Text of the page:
1. The appellant in this case was Chairman of the Madura Municipality from 11th June, 1921 till 25th June, 1923. He was succeeded by Hajee B. Syed Shamsuddin Bahadur, whose term of office lasted till 1st July, 1923, when he, in his turn, was. succeeded by the defendant in the suit, Mr. R.S. Naidu. The rules framed under the District Municipalities Act provide for periodical auditing of Municipal accounts and the Government have prescribed that there shall be an audit every half-year. During the appellant's term of office such audits were regularly made. In 1924, when Mr. R.S. Naidu was Chairman, it was discovered that extensive frauds had been going on in the street-lighting department of the Municipality and a supplemental audit was made of the accounts of the period from 1st April, 1921 till 18th January, 1924. It was ascertained that, owing to the negligence of successive Chairmen, a large sum of money had been misappropriated and the auditor surcharged the appellant, his immediate predecessor and his two successors. In the case of the appellant and of Mr. R.S. Naidu, the surcharges were large, Rs. 7,000 odd and Rs. 6,000 odd respectively. The rules in Scheduel IV of the Act allow to persons surcharged in this way either of two remedies. They may apply to the District Court to set aside the surcharges or 'in lieu of such application' may appeal to the Local Government. All four of the aggrieved persons chose the latter course. Three of them succeeded in getting their surcharges remitted completely. The appellant did not; all that he obtained was a reduction to Rs. 2,500. He then filed a suit in order to get an injunction restraining Mr. R.S. Naidu from recovering this sum from him under Rule 62. The two main questions raised by it were these--whether the auditor had jurisdiction to re-open audits already closed and whether the plaintiff had any right to sue. The Sub-Judge found on the first issue in favour of the appellant. The District Judge, though with some hesitation, dissented from this finding and held that there was nothing in the rules that prevented an audit being re-opened. That was not quite the right method of approaching the problem. The question was rather whether there was anything in the rules that allowed the re-opening of a closed audit. If the rules prescribe a half-yearly audit and nothing more, whence is derived the power to re-open that audit, to conduct an extraordinary or supplemental audit and, as a result, to make surcharges? Certainly not from anything in the rules themselves. On the second issue, the Sub-judge and the District Judge again disagreed. The former considered that the appellant had a right of suit. The latter was of a different opinion. Both seem to have thought (and there was nothing in the plaint to disabuse them of that idea) that the suit was brought under Rule 61. If that had been so, the Sub-Judge was quite wrong in holding that the remedies allowed by the rule were not mutually exclusive. It is quite plain that, if an aggrieved person has resorted to one, he cannot have the benefit of the other as welt Mr. Vaz now points out that this is a regular suit and not an application under Section 61, which is not a suit at all and would have had to be presented to the District Court. His case is that all that was done was without any legal foundation and that his client has therefore a right to sue. He concedes, of course, that, had there been any jurisdiction to conduct an extraordinary audit, his right to sue would have been barred by the special remedies provided by the statute.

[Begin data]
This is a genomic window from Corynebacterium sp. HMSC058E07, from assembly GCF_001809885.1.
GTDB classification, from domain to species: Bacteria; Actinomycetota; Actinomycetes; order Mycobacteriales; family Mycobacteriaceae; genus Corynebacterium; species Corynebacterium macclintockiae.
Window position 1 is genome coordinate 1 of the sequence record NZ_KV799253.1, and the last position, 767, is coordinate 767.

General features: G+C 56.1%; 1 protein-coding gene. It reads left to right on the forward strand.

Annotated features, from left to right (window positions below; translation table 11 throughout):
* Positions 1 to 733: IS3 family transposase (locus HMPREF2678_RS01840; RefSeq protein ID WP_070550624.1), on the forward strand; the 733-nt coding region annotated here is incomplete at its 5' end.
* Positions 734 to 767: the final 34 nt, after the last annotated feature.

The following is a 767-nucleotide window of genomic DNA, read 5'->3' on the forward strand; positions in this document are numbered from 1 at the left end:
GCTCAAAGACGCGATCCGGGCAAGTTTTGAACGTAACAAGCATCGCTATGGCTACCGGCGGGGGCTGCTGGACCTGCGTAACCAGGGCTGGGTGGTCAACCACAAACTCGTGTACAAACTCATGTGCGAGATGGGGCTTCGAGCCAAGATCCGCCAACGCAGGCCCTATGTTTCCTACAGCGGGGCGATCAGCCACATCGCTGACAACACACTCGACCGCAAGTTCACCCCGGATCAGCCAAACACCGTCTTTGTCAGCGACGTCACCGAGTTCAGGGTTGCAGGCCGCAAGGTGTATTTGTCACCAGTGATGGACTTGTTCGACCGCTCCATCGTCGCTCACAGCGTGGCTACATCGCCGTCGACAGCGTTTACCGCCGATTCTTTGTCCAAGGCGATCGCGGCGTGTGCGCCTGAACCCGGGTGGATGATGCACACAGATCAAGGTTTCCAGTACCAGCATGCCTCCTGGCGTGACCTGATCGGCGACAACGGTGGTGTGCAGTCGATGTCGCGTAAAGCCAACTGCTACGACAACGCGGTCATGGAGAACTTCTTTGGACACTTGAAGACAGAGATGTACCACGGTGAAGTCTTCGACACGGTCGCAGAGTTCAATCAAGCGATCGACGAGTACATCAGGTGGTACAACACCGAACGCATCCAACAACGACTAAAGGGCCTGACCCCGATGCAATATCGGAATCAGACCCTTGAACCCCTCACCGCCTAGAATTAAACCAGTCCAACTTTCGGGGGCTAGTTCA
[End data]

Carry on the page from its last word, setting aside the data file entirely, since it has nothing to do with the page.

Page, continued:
2. We will now deal with the first question--whether there was any jurisdiction to conduct a supplementary audit. The relevant rules are Rules 56 to 58 in Scheduel IV of the District Municipalities Act. Rule 56 directs the Chairman to submit to the auditor such accounts as. he needs. Rule 57 empowers the auditor to summon documents and persons and to question such persons. Rule 58(a) requires the auditor to report irregularities in expenditure or collection of money to the Council. Under Sub-rule (b) he must keep the Council informed of the progress of the audit. By Sub-rule (c) he is instructed to report to the Council any loss or waste of money, caused by neglect or misconduct, with the names of the persons directly or indirectly responsible. Sub-rule (d) runs (the auditor shall) 'submit to the Council a final statement of the audit and a duplicate copy thereof to the Local Government within a period of 3 months from the end of the financial year or within such period as the Local Government may notify.' And the Local Government have notified that the audit is to be made half-yearly. The District Judge thought that, as Sub-rule (c) contained no time-limit, the auditor was under an obligation to report financial irregularities to the Council, whenever he discovered them. We do not agree that Sub-rule (c) can be isolated in this manner from the rest of the rule. It must be that the report referred to is one arising out of and based on the audit prescribed by Sub-rule (d). Similarly Rules 56 and 57 appear to be designed for the purpose of that audit and no other. By Rule 58(a) the auditor must report what he has observed--obviously, what he has observed in the course of that audit. Sub-rule (b) also must refer to that audit and to no other. The rules then, in our judgment, provide for one recurring audit only, as the result of which defaulters can be charged or surchaged. They do not provide for extraordinary audits or the re-opening of audits when once they have been closed.